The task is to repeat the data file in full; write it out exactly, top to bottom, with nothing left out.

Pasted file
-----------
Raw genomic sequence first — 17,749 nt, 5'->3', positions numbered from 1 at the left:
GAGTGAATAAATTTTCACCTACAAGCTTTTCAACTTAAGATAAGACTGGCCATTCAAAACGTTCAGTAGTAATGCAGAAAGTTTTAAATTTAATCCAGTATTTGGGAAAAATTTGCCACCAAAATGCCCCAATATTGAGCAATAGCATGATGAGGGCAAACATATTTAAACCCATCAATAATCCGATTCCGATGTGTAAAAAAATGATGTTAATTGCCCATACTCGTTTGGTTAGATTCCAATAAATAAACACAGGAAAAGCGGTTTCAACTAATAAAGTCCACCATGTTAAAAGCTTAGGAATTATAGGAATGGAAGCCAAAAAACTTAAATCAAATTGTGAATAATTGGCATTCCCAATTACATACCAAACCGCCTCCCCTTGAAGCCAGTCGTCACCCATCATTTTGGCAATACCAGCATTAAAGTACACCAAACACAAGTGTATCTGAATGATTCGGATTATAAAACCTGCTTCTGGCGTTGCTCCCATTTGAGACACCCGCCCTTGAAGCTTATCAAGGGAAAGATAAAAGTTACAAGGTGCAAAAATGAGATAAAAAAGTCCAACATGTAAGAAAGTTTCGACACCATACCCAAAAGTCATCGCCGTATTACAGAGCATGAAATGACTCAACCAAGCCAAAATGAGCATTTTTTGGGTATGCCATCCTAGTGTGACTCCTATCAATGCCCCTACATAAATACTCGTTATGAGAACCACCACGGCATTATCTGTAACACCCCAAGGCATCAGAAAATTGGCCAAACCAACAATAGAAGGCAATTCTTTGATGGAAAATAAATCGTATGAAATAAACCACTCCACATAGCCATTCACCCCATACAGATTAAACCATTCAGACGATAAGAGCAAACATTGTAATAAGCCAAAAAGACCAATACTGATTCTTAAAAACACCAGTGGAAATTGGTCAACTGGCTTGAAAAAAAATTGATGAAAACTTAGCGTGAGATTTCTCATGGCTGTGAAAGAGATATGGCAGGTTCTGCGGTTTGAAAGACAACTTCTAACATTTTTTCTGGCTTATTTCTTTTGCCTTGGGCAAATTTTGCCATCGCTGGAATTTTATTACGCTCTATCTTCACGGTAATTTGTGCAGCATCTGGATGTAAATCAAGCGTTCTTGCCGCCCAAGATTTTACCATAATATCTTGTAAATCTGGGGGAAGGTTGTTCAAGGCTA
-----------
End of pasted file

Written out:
Raw genomic sequence first — 17,749 nt, 5'->3', positions numbered from 1 at the left:
GAGTGAATAAATTTTCACCTACAAGCTTTTCAACTTAAGATAAGACTGGCCATTCAAAACGTTCAGTAGTAATGCAGAAAGTTTTAAATTTAATCCAGTATTTGGGAAAAATTTGCCACCAAAATGCCCCAATATTGAGCAATAGCATGATGAGGGCAAACATATTTAAACCCATCAATAATCCGATTCCGATGTGTAAAAAAATGATGTTAATTGCCCATACTCGTTTGGTTAGATTCCAATAAATAAACACAGGAAAAGCGGTTTCAACTAATAAAGTCCACCATGTTAAAAGCTTAGGAATTATAGGAATGGAAGCCAAAAAACTTAAATCAAATTGTGAATAATTGGCATTCCCAATTACATACCAAACCGCCTCCCCTTGAAGCCAGTCGTCACCCATCATTTTGGCAATACCAGCATTAAAGTACACCAAACACAAGTGTATCTGAATGATTCGGATTATAAAACCTGCTTCTGGCGTTGCTCCCATTTGAGACACCCGCCCTTGAAGCTTATCAAGGGAAAGATAAAAGTTACAAGGTGCAAAAATGAGATAAAAAAGTCCAACATGTAAGAAAGTTTCGACACCATACCCAAAAGTCATCGCCGTATTACAGAGCATGAAATGACTCAACCAAGCCAAAATGAGCATTTTTTGGGTATGCCATCCTAGTGTGACTCCTATCAATGCCCCTACATAAATACTCGTTATGAGAACCACCACGGCATTATCTGTAACACCCCAAGGCATCAGAAAATTGGCCAAACCAACAATAGAAGGCAATTCTTTGATGGAAAATAAATCGTATGAAATAAACCACTCCACATAGCCATTCACCCCATACAGATTAAACCATTCAGACGATAAGAGCAAACATTGTAATAAGCCAAAAAGACCAATACTGATTCTTAAAAACACCAGTGGAAATTGGTCAACTGGCTTGAAAAAAAATTGATGAAAACTTAGCGTGAGATTTCTCATGGCTGTGAAAGAGATATGGCAGGTTCTGCGGTTTGAAAGACAACTTCTAACATTTTTTCTGGCTTATTTCTTTTGCCTTGGGCAAATTTTGCCATCGCTGGAATTTTATTACGCTCTATCTTCACGGTAATTTGTGCAGCATCTGGATGTAAATCAAGCGTTCTTGCCGCCCAAGATTTTACCATAATATCTTGTAAATCTGGGGGAAGGTTGTTCAAGGCTA